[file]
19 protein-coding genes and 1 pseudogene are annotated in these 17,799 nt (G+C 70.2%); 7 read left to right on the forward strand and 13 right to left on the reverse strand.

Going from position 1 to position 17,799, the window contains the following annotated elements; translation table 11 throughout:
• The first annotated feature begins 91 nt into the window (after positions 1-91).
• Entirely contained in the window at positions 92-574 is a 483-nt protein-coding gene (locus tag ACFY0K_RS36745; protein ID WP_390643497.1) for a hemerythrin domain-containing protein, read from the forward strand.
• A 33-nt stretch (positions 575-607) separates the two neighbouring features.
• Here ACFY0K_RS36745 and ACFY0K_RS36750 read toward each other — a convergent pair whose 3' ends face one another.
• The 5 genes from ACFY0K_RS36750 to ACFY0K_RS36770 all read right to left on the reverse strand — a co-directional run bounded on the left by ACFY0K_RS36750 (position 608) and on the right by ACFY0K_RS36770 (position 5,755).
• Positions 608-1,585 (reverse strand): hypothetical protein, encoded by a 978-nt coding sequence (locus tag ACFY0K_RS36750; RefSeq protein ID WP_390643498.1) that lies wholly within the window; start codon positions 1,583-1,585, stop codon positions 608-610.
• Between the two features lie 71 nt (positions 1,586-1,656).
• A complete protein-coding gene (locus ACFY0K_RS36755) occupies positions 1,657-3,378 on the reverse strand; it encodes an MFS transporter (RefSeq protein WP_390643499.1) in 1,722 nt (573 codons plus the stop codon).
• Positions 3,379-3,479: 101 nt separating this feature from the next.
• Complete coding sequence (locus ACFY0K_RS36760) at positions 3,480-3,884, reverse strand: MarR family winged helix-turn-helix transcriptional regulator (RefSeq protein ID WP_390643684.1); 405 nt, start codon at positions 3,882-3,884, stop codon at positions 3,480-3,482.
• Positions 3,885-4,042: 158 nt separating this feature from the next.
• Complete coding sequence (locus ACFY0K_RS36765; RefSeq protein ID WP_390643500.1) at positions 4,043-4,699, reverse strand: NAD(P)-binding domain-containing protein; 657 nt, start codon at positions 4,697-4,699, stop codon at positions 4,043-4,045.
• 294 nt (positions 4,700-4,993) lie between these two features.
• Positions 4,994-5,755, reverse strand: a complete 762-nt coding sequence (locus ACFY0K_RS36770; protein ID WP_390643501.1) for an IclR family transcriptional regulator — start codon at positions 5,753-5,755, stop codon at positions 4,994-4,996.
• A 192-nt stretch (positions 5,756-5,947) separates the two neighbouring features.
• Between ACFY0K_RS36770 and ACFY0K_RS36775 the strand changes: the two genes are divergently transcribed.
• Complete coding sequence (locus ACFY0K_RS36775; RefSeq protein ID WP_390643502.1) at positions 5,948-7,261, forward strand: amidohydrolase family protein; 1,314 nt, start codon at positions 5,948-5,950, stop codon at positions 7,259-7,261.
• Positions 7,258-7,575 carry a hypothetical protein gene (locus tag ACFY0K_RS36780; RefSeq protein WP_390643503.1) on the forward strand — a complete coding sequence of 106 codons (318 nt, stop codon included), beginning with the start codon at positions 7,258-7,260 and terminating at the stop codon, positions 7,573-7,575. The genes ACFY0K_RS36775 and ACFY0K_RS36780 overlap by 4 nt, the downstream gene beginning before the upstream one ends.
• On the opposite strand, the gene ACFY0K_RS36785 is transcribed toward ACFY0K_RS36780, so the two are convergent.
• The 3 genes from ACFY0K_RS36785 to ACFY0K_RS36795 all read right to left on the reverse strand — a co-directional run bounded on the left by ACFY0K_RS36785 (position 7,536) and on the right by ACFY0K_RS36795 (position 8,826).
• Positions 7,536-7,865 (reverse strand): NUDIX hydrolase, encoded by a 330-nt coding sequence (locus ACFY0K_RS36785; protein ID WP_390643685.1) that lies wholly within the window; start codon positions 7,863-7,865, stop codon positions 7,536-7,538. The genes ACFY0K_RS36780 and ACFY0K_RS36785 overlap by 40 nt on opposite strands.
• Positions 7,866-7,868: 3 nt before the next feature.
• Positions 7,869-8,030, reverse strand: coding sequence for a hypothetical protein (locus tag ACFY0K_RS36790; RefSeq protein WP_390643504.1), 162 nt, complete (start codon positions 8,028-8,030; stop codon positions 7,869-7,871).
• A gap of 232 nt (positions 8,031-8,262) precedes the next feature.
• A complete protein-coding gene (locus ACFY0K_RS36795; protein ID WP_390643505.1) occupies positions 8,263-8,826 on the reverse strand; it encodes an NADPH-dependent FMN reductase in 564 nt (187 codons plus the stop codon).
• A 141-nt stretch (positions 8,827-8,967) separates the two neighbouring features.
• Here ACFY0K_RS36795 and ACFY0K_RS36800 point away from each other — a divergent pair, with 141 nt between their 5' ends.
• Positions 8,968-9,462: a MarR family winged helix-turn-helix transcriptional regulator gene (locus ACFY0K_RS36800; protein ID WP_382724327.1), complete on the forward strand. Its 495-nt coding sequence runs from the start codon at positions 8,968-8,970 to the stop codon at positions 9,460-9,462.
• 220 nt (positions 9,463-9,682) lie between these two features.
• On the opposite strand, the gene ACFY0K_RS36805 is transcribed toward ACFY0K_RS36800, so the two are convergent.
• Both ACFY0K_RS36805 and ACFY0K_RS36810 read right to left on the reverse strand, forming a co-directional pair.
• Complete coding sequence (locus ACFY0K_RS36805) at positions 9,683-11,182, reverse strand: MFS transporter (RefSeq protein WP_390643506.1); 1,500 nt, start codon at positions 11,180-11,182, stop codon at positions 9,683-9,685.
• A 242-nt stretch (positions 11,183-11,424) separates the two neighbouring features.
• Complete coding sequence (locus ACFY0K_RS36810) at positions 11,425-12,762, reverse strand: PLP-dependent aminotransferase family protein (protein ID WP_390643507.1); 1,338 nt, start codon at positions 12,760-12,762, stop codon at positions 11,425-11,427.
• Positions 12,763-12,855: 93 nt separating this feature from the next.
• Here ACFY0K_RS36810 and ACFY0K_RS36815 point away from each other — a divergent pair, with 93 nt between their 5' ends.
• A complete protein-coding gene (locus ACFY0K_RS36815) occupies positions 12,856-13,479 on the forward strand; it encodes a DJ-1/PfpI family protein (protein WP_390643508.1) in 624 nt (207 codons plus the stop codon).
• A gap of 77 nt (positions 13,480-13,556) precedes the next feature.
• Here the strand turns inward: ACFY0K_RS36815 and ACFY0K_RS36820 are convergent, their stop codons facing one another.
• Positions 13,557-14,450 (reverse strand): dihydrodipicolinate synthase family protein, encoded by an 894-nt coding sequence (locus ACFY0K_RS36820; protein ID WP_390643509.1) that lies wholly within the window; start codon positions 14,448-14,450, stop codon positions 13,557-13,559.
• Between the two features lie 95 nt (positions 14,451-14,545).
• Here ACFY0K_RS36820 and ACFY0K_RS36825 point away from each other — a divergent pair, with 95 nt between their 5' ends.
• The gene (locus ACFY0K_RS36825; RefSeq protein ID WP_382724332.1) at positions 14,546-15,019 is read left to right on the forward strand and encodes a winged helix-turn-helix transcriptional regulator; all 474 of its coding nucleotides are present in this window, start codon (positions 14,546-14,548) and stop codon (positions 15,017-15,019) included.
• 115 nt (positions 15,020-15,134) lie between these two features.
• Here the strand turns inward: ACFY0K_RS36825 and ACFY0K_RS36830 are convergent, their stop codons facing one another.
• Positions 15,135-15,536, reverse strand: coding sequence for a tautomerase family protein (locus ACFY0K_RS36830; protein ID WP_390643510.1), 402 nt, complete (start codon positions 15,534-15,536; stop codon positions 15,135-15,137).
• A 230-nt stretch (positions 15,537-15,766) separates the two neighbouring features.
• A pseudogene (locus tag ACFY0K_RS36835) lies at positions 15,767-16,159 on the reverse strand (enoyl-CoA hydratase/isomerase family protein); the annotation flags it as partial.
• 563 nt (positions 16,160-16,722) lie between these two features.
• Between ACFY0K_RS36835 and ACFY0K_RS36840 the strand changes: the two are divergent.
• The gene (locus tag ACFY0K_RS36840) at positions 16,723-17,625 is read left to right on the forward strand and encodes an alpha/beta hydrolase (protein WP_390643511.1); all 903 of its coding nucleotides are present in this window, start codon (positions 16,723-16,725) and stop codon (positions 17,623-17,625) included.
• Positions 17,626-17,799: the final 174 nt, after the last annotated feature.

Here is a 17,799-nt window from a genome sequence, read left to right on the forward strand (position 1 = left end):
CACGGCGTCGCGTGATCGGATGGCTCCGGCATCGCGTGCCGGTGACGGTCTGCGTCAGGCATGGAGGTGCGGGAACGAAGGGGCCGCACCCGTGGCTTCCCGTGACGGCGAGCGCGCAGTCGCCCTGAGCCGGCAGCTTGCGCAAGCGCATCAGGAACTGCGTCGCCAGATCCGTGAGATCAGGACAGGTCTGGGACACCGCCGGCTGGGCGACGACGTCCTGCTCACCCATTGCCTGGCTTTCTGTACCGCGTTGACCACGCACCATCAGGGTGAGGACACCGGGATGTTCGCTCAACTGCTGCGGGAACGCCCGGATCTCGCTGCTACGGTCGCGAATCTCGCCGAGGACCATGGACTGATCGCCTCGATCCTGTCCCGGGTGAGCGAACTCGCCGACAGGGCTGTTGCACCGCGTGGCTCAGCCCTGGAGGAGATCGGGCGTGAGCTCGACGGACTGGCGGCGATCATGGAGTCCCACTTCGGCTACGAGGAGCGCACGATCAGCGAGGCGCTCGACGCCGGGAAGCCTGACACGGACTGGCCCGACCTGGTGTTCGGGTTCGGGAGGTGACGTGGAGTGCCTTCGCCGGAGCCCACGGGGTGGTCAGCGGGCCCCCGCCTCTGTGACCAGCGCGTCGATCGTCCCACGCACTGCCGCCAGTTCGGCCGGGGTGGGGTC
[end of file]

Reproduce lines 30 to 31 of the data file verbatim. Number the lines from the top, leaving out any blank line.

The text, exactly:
• Positions 8,968-9,462: a MarR family winged helix-turn-helix transcriptional regulator gene (locus ACFY0K_RS36800; protein ID WP_382724327.1), complete on the forward strand. Its 495-nt coding sequence runs from the start codon at positions 8,968-8,970 to the stop codon at positions 9,460-9,462.
• 220 nt (positions 9,463-9,682) lie between these two features.